Golf

Published: Thursday January 9, 2014 MYT 3:32:01 AM
Updated: Thursday January 9, 2014 MYT 3:32:23 AM

Jimenez sees 50 as the chance to break more records

DURBAN (Reuters) - Miguel Angel Jimenez is embracing the transition to 50 and has set himself the goal of breaking an 87-year-old Ryder Cup record this year.

The pony-tailed Spaniard has already defied Father Time by extending his record as the oldest winner of a European Tour event and now, just days past his 50th birthday, says he wants to be the oldest competitor at the Ryder Cup too.

"If I play well, I believe I will be on the team," he told reporters on Wednesday ahead of Thursday's start of the Volvo Golf Champions tournament at the Durban Country Club, which marks the first event of the new year on the European Tour.

It is an event for which Jimenez qualified by successfully defending his Hong Kong Open title in December, extending his own record as the oldest winner in Tour history.

"It would mean a lot, a lot to me. I'm still breaking records. It would be nice. I broke my own record of being the oldest winner, so it would be nice to get another record," he added.

The oldest Ryder Cup competitor for Europe was Ted Ray, who was 50 years, two months and five days old at the inaugural contest in 1927.

Jimenez last played in the 2010 event, his fourth for the European team, and served as vice captain at the last Ryder Cup at Medinah in the U.S. where Europe's miraculous come-from-behind win was their fifth in the last six contests.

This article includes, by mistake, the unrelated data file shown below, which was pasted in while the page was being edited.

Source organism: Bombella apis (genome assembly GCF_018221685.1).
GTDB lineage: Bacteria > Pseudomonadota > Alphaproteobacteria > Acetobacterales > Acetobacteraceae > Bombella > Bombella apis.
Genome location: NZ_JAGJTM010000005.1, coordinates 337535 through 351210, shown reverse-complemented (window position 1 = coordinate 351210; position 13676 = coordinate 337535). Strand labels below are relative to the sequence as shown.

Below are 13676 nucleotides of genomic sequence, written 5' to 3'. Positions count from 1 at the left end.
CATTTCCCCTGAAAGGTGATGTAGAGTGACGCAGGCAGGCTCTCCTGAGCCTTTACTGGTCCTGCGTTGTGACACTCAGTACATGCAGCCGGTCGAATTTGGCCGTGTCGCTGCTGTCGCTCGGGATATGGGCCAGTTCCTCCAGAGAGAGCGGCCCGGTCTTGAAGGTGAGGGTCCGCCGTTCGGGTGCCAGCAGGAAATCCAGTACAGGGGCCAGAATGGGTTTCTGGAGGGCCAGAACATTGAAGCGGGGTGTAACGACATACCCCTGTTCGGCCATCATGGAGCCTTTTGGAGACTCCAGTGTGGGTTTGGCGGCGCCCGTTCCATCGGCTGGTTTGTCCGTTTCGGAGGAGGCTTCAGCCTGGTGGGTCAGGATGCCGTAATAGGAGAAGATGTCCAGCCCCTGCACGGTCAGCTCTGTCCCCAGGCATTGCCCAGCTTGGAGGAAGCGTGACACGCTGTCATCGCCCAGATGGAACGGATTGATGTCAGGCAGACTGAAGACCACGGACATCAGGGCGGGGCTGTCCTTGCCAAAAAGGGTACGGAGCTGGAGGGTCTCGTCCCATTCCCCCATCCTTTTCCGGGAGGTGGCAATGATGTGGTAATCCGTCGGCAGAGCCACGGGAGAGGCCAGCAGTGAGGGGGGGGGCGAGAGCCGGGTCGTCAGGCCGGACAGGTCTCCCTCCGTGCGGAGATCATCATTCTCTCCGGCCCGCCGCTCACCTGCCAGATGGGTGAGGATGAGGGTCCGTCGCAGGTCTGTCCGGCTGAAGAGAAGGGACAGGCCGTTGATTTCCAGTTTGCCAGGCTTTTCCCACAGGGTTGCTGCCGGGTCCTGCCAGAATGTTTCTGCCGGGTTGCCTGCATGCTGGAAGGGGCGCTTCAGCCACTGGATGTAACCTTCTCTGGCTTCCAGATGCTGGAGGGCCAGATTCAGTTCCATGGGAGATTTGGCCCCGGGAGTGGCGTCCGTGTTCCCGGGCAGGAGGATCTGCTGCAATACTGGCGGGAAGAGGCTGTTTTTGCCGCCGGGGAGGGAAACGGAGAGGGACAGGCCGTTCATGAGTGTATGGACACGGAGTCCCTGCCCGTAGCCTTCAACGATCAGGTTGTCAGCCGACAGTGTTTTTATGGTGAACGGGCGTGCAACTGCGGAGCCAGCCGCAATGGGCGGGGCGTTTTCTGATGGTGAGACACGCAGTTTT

This year's competition is at Gleneagles in Scotland in September.

"I'm going to keep working hard on my game because I would like to be there with the clubs in the hands. If you are not playing well, you don't want to be on the team. It's a lot of responsibility. It means a lot to me and many players and you need to know that you are in good shape."

Jimenez's play-off victory in Hong Kong last month was his 20th European Tour win - 13 of them coming since he turned 40. His record as oldest winner now stands at 49 years and 337 days.

"When I look in the mirror I see the same guy," he said. "He hasn't changed."

(Reporting by Mark Gleeson; Editing by Tony Goodson; mark.gleeson@thomsonreuters.com +27828257807 Messaging mark.gleeson.thomsonreuters.com@reuters.net; l)

advertisement

Most Viewed

advertisement

advertisement